16. 16. To create a group, go to yourFacebook home page.Scroll to the “Groups” sectionof your page in left column.Click on “Create Group”
    17. 17. 1. In the pop-up box, type in your Group Name. 2. Choose Facebook members you are inviting to the group. 3. Under Privacy, choose “Closed” or “Secret.” 4. Click on “Create”Important Note: If you want to create a group, you might first want to create a separate PERSONAL page using your identity as a TEACHER. Use your school email address to create it. IE: Instead of page with “Evelyn McCormack,” create page with Mrs. McCormack as your teacher ID.
    18. 18. Describe yourgroup in theDescription box.Be specific.Next to “postingpermissions,”choose whethermembers canpost, or only theadministrator(you) can post.
    19. 19. Fill out contact information. Can add an address, schoolwebsite address, etc.Can also set up a group email through Facebook here.Don’t forget to click on “Save” at bottom of page.
    20. 20. Best Practices Mr. Edelman’s disclaimer
    21. 21. Posts by students
    22. 22. AP Euro Disclaimer Page
    23. 23. How Teachers Use Twitter1. Give students (or parents) your teacher Twitter account URL. Use this to communicatequick reminders about homework or tests. They dont need a Twitter account to see yourtweets.2. Students use @replies to return questions to the teacher. Allows everyone to see thequestions and responses.3. All info you put on Twitter can be seen by anyone, unless you use the direct messageoption to message another Twitter user.4. Encourage students to do research using Twitter.5. Build student writing skills.6. Improve classroom efficiency.7. For more ways, visit “50 Ways to Use Twitter in the Classroom” http://www.teachhub.com/50-ways-use-twitter-classroom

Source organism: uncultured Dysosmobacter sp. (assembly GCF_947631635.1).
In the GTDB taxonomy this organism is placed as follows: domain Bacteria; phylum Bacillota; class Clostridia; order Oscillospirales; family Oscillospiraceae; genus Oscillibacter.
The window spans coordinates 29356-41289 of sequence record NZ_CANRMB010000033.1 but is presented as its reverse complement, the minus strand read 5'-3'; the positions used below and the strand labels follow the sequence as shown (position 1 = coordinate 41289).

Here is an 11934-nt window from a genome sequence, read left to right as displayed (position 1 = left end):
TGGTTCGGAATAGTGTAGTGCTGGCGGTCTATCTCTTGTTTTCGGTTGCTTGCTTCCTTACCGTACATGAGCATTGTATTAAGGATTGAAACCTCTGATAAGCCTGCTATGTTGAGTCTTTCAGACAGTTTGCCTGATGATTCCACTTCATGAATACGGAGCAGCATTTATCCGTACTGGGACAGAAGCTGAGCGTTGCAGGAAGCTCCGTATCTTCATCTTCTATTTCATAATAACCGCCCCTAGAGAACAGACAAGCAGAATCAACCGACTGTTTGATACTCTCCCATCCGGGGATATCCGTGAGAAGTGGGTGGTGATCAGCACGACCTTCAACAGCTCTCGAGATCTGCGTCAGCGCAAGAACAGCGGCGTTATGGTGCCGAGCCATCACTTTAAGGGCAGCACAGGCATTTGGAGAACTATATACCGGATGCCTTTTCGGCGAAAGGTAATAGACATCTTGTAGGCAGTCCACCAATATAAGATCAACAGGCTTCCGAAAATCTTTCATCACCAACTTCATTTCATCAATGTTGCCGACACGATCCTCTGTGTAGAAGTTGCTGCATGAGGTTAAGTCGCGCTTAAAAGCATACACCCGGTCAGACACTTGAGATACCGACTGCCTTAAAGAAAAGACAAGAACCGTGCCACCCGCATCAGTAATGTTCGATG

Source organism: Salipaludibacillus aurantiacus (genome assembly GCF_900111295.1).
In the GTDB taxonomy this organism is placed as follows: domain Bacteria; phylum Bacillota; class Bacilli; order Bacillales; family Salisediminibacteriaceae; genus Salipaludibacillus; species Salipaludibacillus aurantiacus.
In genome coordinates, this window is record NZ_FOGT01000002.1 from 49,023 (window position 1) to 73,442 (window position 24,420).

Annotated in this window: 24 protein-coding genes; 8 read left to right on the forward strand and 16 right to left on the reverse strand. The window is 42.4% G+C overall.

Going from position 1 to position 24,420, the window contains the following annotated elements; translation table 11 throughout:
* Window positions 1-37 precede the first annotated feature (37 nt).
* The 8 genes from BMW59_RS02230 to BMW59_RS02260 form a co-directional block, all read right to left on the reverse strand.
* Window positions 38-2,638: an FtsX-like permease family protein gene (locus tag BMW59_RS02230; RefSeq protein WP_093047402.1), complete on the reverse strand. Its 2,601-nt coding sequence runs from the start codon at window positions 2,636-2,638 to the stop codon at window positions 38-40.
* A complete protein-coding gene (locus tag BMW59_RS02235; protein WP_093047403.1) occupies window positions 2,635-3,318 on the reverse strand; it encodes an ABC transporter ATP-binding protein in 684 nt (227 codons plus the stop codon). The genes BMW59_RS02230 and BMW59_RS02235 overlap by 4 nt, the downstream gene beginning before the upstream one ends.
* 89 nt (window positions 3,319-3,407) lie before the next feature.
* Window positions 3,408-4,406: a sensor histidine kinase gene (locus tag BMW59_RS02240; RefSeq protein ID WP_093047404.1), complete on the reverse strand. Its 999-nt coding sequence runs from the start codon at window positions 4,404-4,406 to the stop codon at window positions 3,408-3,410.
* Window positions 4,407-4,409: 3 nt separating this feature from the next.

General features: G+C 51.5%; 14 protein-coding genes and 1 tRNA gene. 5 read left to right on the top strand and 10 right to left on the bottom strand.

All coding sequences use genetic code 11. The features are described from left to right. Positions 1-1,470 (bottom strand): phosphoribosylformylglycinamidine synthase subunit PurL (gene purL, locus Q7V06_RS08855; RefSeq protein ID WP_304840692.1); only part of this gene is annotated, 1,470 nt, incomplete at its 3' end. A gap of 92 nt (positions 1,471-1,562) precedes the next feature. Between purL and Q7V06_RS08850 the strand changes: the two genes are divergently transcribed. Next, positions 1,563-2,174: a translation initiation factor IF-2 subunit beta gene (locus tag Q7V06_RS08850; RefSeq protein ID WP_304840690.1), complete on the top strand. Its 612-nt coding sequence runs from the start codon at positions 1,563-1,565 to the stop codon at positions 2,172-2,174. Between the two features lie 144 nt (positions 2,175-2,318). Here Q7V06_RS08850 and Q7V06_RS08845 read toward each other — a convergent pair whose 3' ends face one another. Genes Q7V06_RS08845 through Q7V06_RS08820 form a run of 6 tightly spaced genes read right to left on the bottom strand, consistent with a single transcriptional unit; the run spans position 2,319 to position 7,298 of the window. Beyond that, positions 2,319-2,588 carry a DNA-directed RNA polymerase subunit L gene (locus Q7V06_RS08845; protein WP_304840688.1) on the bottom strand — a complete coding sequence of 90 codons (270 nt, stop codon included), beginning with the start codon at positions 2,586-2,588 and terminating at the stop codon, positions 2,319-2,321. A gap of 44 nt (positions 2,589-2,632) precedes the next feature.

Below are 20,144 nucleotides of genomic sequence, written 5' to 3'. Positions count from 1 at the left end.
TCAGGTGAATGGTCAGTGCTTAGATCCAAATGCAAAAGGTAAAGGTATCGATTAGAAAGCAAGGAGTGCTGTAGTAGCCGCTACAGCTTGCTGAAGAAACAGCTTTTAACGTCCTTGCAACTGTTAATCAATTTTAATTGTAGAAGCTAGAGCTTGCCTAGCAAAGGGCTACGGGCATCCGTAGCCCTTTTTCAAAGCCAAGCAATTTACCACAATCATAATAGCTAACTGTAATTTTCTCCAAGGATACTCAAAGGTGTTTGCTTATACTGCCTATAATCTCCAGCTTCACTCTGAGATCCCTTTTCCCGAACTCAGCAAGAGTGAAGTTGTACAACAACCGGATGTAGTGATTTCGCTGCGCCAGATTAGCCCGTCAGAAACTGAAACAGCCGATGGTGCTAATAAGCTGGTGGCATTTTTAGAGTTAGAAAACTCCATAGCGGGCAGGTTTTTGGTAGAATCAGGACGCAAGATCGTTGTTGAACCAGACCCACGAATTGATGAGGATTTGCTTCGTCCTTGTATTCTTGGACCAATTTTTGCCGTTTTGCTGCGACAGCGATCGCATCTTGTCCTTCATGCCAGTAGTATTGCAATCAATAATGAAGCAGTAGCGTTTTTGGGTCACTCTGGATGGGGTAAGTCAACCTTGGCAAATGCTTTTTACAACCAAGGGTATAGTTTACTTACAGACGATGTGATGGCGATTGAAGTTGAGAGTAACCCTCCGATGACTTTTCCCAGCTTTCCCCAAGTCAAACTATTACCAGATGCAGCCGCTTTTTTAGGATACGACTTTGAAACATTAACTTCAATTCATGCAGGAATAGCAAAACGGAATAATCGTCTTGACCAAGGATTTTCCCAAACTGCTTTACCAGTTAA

24. 24. Collaboration, sharing, professional development
    25. 25. Sharing
    26. 26. News for Parents and Students
    27. 27. Pinterest and LearnistTwo great sites for curating the web (linking to sources,photos, videos that students or fellow educators might findinteresting.Pinterest is general interest; Learnist is for education.You have to request membership. Both sites will invite youat some point. (Learnist, in particular, carefully screens youronline activity.)
    28. 28. These are your boards,which are like categories
    29. 29. When you open a Board, you can see the user’s “pins.” These are favorite booksand films. Clicking on each pin takes the user to the original site to learn more.
    30. 30. Credit: Mashable.com
    31. 31. Credit: mashable.com
    32. 32. Credit: mashable.com
    33. 33. Advice and Ideas for GraduatesDrake University
    34. 34. Learnist English teacher’s boards
    35. 35. Uses for Learnist1. Offer lesson plans in multiple formats2. Share tips for SAT preparation3. Provide samples from larger resource databases4. Enjoy an open life-long learning experience5. Acquire a new skill or hobby using virtual tutorials6. Share innovative ideas to improve student’s learningenvironment7. Use technology in the classroom to make history fun8. Share new approaches to teaching
    36. 36. Evelyn McCormack914-592-4203 ext. 3412emccormack@swboces.orgwww.schoolcommunications20.com@evelynmccormack